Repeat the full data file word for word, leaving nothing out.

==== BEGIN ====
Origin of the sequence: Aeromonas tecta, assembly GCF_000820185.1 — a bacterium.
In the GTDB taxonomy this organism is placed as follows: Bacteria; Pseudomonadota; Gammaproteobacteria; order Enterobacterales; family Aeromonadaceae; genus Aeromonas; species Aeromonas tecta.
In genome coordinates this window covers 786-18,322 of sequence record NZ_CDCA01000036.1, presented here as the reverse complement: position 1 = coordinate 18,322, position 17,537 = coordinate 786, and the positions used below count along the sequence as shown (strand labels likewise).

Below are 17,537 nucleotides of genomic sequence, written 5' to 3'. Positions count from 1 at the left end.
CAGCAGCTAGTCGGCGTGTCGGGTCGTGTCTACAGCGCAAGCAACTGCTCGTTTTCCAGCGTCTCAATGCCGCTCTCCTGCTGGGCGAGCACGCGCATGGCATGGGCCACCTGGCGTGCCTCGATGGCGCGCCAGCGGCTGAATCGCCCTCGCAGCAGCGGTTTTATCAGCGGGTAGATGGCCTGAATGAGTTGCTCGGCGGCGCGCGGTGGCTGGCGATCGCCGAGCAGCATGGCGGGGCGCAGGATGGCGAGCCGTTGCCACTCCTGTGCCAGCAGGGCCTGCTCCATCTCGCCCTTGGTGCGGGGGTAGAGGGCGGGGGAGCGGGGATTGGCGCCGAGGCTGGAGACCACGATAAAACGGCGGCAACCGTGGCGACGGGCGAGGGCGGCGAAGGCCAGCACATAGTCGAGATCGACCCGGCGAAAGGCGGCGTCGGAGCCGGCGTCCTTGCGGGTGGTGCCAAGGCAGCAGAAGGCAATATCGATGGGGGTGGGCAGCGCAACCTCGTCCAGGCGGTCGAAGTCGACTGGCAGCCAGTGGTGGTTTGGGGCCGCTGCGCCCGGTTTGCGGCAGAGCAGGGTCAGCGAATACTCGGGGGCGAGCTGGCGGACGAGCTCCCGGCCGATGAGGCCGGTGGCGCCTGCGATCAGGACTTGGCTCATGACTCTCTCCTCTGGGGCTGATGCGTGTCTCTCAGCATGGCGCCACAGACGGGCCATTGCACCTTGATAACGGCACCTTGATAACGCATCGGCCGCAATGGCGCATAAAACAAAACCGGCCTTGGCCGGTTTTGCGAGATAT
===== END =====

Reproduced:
Origin of the sequence: Aeromonas tecta, assembly GCF_000820185.1 — a bacterium.
In the GTDB taxonomy this organism is placed as follows: Bacteria; Pseudomonadota; Gammaproteobacteria; order Enterobacterales; family Aeromonadaceae; genus Aeromonas; species Aeromonas tecta.
In genome coordinates this window covers 786-18,322 of sequence record NZ_CDCA01000036.1, presented here as the reverse complement: position 1 = coordinate 18,322, position 17,537 = coordinate 786, and the positions used below count along the sequence as shown (strand labels likewise).

Below are 17,537 nucleotides of genomic sequence, written 5' to 3'. Positions count from 1 at the left end.
CAGCAGCTAGTCGGCGTGTCGGGTCGTGTCTACAGCGCAAGCAACTGCTCGTTTTCCAGCGTCTCAATGCCGCTCTCCTGCTGGGCGAGCACGCGCATGGCATGGGCCACCTGGCGTGCCTCGATGGCGCGCCAGCGGCTGAATCGCCCTCGCAGCAGCGGTTTTATCAGCGGGTAGATGGCCTGAATGAGTTGCTCGGCGGCGCGCGGTGGCTGGCGATCGCCGAGCAGCATGGCGGGGCGCAGGATGGCGAGCCGTTGCCACTCCTGTGCCAGCAGGGCCTGCTCCATCTCGCCCTTGGTGCGGGGGTAGAGGGCGGGGGAGCGGGGATTGGCGCCGAGGCTGGAGACCACGATAAAACGGCGGCAACCGTGGCGACGGGCGAGGGCGGCGAAGGCCAGCACATAGTCGAGATCGACCCGGCGAAAGGCGGCGTCGGAGCCGGCGTCCTTGCGGGTGGTGCCAAGGCAGCAGAAGGCAATATCGATGGGGGTGGGCAGCGCAACCTCGTCCAGGCGGTCGAAGTCGACTGGCAGCCAGTGGTGGTTTGGGGCCGCTGCGCCCGGTTTGCGGCAGAGCAGGGTCAGCGAATACTCGGGGGCGAGCTGGCGGACGAGCTCCCGGCCGATGAGGCCGGTGGCGCCTGCGATCAGGACTTGGCTCATGACTCTCTCCTCTGGGGCTGATGCGTGTCTCTCAGCATGGCGCCACAGACGGGCCATTGCACCTTGATAACGGCACCTTGATAACGCATCGGCCGCAATGGCGCATAAAACAAAACCGGCCTTGGCCGGTTTTGCGAGATAT